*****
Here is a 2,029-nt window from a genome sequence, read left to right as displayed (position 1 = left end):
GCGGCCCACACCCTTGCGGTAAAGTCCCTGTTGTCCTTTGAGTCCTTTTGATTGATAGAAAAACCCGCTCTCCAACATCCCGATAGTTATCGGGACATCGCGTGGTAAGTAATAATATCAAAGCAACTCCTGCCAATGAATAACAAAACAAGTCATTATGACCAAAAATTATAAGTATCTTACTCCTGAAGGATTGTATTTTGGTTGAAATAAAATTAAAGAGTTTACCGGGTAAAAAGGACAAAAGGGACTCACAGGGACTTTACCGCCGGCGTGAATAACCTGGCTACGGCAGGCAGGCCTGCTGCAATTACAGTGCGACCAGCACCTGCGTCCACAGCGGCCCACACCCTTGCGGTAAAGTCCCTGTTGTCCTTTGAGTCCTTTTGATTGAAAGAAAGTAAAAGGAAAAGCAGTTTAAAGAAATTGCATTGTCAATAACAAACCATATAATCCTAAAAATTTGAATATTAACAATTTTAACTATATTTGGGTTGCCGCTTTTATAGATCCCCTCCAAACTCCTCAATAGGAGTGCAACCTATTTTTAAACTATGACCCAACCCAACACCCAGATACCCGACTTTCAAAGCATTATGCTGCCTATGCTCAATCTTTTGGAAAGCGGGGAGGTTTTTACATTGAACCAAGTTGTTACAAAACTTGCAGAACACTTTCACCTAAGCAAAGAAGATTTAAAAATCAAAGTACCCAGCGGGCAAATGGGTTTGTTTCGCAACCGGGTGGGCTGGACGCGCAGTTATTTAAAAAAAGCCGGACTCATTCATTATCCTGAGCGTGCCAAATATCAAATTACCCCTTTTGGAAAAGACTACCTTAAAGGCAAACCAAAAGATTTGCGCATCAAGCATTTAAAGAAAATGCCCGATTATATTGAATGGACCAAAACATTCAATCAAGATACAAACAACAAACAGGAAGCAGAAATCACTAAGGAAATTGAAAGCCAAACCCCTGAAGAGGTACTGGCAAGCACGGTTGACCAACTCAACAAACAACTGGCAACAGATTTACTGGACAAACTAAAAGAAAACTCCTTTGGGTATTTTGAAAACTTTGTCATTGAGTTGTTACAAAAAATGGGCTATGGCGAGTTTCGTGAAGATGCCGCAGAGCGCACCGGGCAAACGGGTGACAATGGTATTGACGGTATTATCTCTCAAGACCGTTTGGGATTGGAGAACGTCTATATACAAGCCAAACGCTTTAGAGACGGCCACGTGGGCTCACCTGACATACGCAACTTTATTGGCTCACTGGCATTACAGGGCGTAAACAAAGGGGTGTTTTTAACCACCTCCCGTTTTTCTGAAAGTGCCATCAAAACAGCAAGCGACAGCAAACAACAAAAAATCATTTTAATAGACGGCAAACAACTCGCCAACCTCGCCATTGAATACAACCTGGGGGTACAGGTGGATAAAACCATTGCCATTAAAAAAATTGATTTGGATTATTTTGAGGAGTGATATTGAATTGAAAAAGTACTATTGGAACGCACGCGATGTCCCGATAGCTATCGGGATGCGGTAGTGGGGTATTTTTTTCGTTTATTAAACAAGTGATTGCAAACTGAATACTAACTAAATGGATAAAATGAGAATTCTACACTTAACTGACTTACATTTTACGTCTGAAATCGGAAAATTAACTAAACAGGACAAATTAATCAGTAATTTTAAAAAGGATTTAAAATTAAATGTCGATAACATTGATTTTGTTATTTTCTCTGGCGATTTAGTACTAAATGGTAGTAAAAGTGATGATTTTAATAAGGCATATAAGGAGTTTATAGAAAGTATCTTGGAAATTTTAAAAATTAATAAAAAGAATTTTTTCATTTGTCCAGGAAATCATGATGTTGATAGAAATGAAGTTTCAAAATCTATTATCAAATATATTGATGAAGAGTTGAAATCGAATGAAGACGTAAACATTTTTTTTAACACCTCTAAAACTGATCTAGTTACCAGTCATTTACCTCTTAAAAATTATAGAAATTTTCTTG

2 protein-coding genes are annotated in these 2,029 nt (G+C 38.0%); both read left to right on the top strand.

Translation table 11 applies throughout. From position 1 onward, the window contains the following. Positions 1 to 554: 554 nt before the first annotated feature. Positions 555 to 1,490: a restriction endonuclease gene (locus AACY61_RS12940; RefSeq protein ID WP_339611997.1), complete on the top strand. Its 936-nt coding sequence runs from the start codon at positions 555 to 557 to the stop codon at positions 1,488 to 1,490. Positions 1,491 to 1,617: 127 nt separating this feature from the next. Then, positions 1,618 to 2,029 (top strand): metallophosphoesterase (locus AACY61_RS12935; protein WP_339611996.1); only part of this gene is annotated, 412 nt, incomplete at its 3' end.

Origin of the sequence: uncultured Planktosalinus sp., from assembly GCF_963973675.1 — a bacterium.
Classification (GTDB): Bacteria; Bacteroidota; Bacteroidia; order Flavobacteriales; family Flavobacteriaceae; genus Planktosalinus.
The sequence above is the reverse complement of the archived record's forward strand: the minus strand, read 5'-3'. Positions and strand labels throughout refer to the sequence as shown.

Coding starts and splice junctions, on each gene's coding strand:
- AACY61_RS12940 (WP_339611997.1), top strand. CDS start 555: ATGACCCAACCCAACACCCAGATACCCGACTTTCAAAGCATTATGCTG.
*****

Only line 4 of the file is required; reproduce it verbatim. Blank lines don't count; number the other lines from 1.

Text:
Translation table 11 applies throughout. From position 1 onward, the window contains the following. Positions 1 to 554: 554 nt before the first annotated feature. Positions 555 to 1,490: a restriction endonuclease gene (locus AACY61_RS12940; RefSeq protein ID WP_339611997.1), complete on the top strand. Its 936-nt coding sequence runs from the start codon at positions 555 to 557 to the stop codon at positions 1,488 to 1,490. Positions 1,491 to 1,617: 127 nt separating this feature from the next. Then, positions 1,618 to 2,029 (top strand): metallophosphoesterase (locus AACY61_RS12935; protein WP_339611996.1); only part of this gene is annotated, 412 nt, incomplete at its 3' end.